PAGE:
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High Five for Maroon 5

Fans Dance, Sing, and Flirt with Rocker Cuties

By Allison Lewis

Maroon 5, with Michael Tolcher

Paradise Rock Club

Oct. 30, 9 p.m.

Maroon 5 knows how to work a crowd. Singing to the hordes of teenage girls gathered around the stage (and the more reserved guys, pumping their arms in the back), the oh-so-cute and amazing lead singer, Adam Levine, made faces, danced, and squatted to get on level with the crowd, commanding us to clap. “Just because you’re on the balcony doesn’t mean you can’t clap your hands!” he said, in rhythm to the music. The girls cheered and held out their hands to touch him. He smiled, jiggled his hips, jumped up and down, and sang.

The Paradise was packed. The room smelled like beer and body-odor. The entire crowd danced and sang with the music. On top of the band’s well-written, well-rehearsed sound was a muddle of voices trying to follow along with the words.

In the crowd were a bunch of kids with X’s on their hands, marked with a big, black Sharpie. I felt proud to be a member of the orange wrist-band group, hideous as it was. The group of girls in front of me were dressed in 80s attire: tennis sweat bands, mesh trucker hats, outfits probably inspired by Urban Outfitters. They were cute and fun to watch. They danced together, almost on top of each other, very in-the-moment, and trendy, a perfect representative of the rest of the crowd, and a large percentage of Maroon 5’s fan base.

Levine ate it all up; he loved the crowd. “We’re all friends now, right?” he said between songs. He told us about his ex-girlfriend, who their album, Songs about Jane, is written about. “Don’t ever drunk-dial your ex,” he warned. I think he used the F-word at least 100 times.

Behind him was Ryan Dusick on drums, Mickey Madden on bass, James Valentine on guitar, and Jesse Carmichael on keyboard. Dusick was tight, playing steady drum grooves that the band successfully built upon. Carmichael punched his keyboard 70s style, giving the mostly blues-rock sound a unique twist.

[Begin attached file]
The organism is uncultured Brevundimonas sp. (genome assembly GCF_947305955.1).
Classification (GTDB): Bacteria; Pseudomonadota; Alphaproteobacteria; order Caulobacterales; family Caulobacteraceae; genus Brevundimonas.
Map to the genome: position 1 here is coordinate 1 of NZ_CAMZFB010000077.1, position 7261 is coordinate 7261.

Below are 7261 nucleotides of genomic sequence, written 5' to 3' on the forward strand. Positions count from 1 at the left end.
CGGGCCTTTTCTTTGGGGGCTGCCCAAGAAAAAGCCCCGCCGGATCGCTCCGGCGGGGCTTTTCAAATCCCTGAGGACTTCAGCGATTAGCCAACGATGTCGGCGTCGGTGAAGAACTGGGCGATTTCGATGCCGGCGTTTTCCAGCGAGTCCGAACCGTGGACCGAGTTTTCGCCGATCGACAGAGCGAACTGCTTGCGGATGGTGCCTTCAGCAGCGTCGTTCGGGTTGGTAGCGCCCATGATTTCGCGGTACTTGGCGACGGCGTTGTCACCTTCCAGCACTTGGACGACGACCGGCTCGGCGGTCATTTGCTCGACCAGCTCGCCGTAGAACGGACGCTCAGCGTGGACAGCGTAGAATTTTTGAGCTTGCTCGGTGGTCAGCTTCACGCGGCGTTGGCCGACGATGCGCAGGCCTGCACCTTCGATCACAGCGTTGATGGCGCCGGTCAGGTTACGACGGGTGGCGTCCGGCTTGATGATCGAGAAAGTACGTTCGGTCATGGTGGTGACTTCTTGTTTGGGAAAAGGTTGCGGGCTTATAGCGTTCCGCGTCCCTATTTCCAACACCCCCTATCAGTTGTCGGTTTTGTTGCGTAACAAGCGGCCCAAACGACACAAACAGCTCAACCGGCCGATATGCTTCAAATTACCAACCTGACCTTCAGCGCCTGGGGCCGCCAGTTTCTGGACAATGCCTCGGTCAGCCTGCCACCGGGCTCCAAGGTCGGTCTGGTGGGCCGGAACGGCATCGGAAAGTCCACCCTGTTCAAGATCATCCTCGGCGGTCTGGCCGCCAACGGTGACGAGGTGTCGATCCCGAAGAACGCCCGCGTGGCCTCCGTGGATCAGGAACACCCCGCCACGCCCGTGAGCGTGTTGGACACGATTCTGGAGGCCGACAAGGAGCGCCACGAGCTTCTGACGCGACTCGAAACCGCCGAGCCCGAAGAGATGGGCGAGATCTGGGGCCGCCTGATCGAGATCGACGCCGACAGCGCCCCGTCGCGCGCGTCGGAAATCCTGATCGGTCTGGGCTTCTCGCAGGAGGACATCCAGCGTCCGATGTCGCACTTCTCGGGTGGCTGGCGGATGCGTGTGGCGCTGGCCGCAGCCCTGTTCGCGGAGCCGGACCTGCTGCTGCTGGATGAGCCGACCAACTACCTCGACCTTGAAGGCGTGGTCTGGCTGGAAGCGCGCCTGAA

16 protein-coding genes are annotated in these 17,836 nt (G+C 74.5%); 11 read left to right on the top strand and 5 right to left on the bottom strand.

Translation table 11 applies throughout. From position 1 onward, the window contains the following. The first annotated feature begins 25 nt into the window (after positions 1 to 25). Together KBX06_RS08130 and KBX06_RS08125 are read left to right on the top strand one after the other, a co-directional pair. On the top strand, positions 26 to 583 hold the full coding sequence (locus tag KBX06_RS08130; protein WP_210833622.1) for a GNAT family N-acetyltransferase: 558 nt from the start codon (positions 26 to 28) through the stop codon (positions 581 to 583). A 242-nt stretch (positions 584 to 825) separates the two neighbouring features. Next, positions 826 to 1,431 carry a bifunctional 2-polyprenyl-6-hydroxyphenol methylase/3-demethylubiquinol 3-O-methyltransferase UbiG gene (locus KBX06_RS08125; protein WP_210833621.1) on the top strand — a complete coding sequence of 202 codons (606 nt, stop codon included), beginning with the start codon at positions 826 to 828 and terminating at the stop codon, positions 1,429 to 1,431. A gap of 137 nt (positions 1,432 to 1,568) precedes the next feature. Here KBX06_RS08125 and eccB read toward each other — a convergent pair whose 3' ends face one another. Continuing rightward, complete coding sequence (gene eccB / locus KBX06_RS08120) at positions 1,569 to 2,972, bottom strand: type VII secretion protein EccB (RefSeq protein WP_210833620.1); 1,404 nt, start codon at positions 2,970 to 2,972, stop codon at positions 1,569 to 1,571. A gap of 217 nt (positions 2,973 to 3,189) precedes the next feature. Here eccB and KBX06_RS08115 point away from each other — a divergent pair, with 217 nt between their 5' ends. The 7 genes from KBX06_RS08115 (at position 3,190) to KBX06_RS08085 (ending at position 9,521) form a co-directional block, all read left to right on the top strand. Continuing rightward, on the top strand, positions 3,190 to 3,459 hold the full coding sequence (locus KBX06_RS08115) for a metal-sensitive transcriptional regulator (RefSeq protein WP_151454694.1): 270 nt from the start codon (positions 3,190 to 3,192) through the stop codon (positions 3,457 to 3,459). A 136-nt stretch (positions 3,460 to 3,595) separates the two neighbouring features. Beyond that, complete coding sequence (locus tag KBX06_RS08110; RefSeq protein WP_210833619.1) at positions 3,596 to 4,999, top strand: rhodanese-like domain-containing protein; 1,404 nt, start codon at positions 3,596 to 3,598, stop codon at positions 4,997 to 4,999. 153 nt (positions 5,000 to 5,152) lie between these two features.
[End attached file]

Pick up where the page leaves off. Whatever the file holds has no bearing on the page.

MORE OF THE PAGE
Madden and Valentine wore subtle mullets (long, straight hair, sharply layered around the face) and looked very 70s rocker (or MIT nerd). Madden also wore a sleeveless basketball jersey, and shouldn’t have; every member of the band was too skinny.

But the music was good, bluesy, fun rock, sharply punctuated by the keyboard and drums, and given a heavy, colorful, and slightly dark edge by the bass-player.

The guitarist played the melody well. Levine, also on guitar, flirted with the other players on stage. At one point, he and the other electric guitar battled it out. Levine took a solo, then Valentine did, and then they played together, two very friendly counter-melodies that danced quickly, in and out of each other.

The band played well and comfortably together; they fed off the crowd and enjoyed the energy and enthusiasm in the room. If it wasn’t for the crowd’s vibrant, excited reaction to the music, the show might have been dull, standard rock. But, with the crowd’s encouragement, Levine’s beautiful, strong, and melodic voice held each note to the fullest, and, even when he was just talking, filled the room. He emphasized some of the words, rising or falling to each note with a bit of soul, but always hitting the right pitch, even when jumping up and down.

The lyrics of the songs were wonderful and unique, yet universal. The melodies were simple, yet colorful, fun and catchy, but not too cliche, and never annoying. This music is rock at it best, rock through the ages -- a great beat and a great melody -- a combination of early, swinging, tuneful rockabilly, whining blues, with punctuated 70s rhythms, and a bit of a hard edge.

Doors opened at 9 p.m., and Michael Tolcher and band got the crowd worked up. They were perfect for an opening band; familiar with the nightclub/bar scene, they used their knowledge to their advantage. Tolcher sang and spoke dramatically, waving his arms in the air and bending around the stage, like an actor in a play or musical.

Maroon 5 came on stage around 10 p.m. and played for over an hour before saying goodbye, and then coming back onstage for one amazing encore, playing one of the songs off the album. Then switching to a well-known R&B song, Levine sang with a voice like Justin Timberlake. The fans loved it and had difficulty keeping still and quiet.

Maroon 5 played well on stage and worked the crowd. They were a bit of quirky, a bit of fun, and a lot of personality. Their album is wonderful and well-recorded, but when brought to the stage, their music is rock done right -- a fun and thrilling combination of rhythm and melody, rock and soul, and, most importantly, a sound that moves a crowd.